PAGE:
When the U.S. government files a patent for some off-the-wall idea, the usual suspect is DARPA (Defense Advanced Research Projects Agency). This agency, which has pursued the creation of nuclear-powered insect cyborg spies, makes the wildest science fiction tales seem downright mundane.
Now, the United States Navy has gotten in on the action. According to Brett Tingley and Tyler Rogoway at The War Zone, the Navy has filed a patent that could allow for the creation of portable nuclear fusion reactors. The scientist behind this is thinking big; he's also responsible for dreaming up ways to propel aircraft like UFOs.
Before we go further, let's pause to discuss the difference between nuclear fission and fusion. Both involve the center of the atom, where the protons and neutrons are located. And both involve the production of nuclei that are less massive than the nuclei we began with. (See the chart, courtesy of IAEA.)
Current nuclear power plants are all based on fission, i.e., the splitting of big atomic nuclei into smaller ones. As uranium and plutonium decay into smaller atoms, they release energy (as well as radioactive nuclear waste). However, extremely small atomic nuclei, like those found in hydrogen, release energy by fusing with other small nuclei. Counterintuitively, the product of a fusion reaction is less massive than the initial nuclei. The mass that was "lost" turned into energy. Thanks E = mc2!! (For more on fusion, see this article by Ethan Siegel, the world's best physics writer.)
Fusion is a much more appealing source of power than fission because the fuel (special types of hydrogen known as deuterium and tritium) are basically unlimited. Fusion also doesn't produce nuclear waste, though the tritium fuel is radioactive.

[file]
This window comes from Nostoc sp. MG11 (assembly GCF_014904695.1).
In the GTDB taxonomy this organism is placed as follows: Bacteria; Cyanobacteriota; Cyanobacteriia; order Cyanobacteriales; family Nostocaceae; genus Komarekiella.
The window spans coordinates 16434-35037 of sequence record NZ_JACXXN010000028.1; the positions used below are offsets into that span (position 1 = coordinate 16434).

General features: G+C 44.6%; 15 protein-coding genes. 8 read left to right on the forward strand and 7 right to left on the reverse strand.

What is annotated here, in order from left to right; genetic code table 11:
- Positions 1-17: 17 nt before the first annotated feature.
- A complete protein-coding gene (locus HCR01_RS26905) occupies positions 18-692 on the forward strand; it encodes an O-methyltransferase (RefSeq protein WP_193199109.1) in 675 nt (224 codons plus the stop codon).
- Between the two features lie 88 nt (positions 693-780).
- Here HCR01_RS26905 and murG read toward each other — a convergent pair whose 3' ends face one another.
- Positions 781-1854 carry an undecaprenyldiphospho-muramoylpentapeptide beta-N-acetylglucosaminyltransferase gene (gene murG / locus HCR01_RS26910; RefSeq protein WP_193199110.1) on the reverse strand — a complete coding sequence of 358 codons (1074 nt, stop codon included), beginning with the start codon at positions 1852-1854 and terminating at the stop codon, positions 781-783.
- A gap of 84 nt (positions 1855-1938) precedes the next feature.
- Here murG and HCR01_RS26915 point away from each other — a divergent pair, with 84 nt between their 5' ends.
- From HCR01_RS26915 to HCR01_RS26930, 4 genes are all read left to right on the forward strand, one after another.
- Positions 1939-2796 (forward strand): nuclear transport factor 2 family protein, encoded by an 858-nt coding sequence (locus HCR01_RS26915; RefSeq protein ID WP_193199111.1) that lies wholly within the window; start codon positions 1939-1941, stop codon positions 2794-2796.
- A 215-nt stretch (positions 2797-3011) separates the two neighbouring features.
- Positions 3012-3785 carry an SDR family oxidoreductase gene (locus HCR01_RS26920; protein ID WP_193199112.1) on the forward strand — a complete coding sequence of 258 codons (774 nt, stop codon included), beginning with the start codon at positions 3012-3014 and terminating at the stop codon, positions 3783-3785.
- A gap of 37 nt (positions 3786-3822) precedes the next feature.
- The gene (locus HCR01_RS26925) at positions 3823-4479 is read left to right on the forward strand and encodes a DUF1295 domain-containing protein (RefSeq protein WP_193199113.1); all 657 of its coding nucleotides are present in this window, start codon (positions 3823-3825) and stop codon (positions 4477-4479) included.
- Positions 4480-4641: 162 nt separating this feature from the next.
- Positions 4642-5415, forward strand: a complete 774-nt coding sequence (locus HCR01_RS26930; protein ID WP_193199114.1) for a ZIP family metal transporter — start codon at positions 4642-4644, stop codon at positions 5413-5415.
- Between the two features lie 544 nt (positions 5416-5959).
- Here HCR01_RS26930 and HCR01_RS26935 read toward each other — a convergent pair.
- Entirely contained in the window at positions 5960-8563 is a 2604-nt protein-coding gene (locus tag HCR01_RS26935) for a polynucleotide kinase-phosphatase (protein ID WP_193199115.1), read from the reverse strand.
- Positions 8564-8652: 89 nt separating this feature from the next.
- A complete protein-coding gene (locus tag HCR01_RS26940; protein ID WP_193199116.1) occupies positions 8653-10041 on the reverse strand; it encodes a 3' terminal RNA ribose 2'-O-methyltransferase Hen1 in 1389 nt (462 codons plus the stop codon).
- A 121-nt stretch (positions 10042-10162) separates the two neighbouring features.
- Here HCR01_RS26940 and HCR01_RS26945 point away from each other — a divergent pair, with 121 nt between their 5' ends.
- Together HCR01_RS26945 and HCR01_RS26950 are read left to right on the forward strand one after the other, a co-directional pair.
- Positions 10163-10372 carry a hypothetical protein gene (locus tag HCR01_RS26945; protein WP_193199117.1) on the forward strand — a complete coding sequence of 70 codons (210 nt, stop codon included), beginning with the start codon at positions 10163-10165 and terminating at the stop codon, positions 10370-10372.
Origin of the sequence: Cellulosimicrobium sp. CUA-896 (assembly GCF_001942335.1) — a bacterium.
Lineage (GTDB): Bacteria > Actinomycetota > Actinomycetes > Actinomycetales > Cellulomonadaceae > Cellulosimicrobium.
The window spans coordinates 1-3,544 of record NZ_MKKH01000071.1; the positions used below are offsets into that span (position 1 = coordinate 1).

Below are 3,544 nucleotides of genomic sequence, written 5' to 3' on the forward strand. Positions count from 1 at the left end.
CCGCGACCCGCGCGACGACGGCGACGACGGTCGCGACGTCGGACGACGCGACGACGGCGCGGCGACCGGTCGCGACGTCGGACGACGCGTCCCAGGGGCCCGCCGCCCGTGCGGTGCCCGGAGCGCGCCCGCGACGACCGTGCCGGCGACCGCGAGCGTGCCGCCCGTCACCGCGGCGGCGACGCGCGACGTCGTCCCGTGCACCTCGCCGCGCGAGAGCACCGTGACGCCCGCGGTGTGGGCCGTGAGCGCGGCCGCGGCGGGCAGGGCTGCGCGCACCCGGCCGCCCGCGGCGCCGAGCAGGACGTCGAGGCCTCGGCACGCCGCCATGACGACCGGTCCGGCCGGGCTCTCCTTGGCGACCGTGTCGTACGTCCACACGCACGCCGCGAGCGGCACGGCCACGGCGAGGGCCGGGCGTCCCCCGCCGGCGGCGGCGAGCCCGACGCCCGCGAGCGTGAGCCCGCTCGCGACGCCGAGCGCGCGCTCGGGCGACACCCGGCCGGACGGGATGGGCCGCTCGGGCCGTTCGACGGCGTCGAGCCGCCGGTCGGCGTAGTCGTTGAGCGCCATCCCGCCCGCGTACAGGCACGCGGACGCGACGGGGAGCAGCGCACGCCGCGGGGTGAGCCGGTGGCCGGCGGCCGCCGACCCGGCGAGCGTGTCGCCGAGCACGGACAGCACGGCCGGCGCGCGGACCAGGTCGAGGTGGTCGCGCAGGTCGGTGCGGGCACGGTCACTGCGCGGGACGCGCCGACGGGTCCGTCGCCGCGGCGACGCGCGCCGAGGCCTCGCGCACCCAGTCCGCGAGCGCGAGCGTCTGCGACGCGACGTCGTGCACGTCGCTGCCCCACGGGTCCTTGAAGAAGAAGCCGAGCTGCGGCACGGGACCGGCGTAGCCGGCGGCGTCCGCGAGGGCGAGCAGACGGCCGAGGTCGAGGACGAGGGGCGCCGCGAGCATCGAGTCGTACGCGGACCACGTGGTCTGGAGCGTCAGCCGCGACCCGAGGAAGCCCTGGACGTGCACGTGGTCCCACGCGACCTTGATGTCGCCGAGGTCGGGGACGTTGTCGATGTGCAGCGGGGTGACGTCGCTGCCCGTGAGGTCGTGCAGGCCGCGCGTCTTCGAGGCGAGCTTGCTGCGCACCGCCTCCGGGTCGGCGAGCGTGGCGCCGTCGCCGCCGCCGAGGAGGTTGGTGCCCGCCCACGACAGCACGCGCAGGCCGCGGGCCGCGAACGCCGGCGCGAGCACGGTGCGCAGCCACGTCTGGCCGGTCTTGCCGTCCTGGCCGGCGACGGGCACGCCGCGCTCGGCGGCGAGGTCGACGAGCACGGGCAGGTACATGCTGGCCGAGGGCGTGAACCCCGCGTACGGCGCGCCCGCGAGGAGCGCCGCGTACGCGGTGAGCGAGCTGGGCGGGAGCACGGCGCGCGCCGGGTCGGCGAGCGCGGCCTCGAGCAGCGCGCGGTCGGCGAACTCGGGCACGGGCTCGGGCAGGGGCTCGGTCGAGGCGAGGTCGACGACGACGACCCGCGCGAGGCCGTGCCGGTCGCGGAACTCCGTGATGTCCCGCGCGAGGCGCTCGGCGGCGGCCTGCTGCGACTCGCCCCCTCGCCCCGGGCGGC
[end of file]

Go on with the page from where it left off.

Can the Navy Make Fusion Power a Reality?
If it's so great, then why aren't we using fusion power? Well, we are using it, sort of. The sun produces power from fusion. However, it turns out to be rather difficult to implement on Earth for two reasons: First, the extremely high temperatures involved tend to melt things, so engineers have to contain the reaction using very powerful magnetic fields produced by superconductors. This "magnetic bottle" keeps the reaction away from the walls of the container, which would otherwise be destroyed. Second, we haven't figured out a way to make fusion power generate more energy than it consumes.
The Navy thinks they might be able to fix this if they scrap the superconductors. In their place, the patent proposes to create magnetic fields using "accelerated vibration and/or accelerated spin." Nobody really knows what this means, save for the Navy scientist himself. But according to him, not only would this make fusion power feasible, it would make the reactors small enough to be portable. Fusion powered cars, perhaps?
Most of the physicists that The War Zone interviewed think the idea is "almost laughable." On the other hand, if this scientist is correct, he'll win a Nobel Prize, change the course of human history, and be laughing all the way to the bank.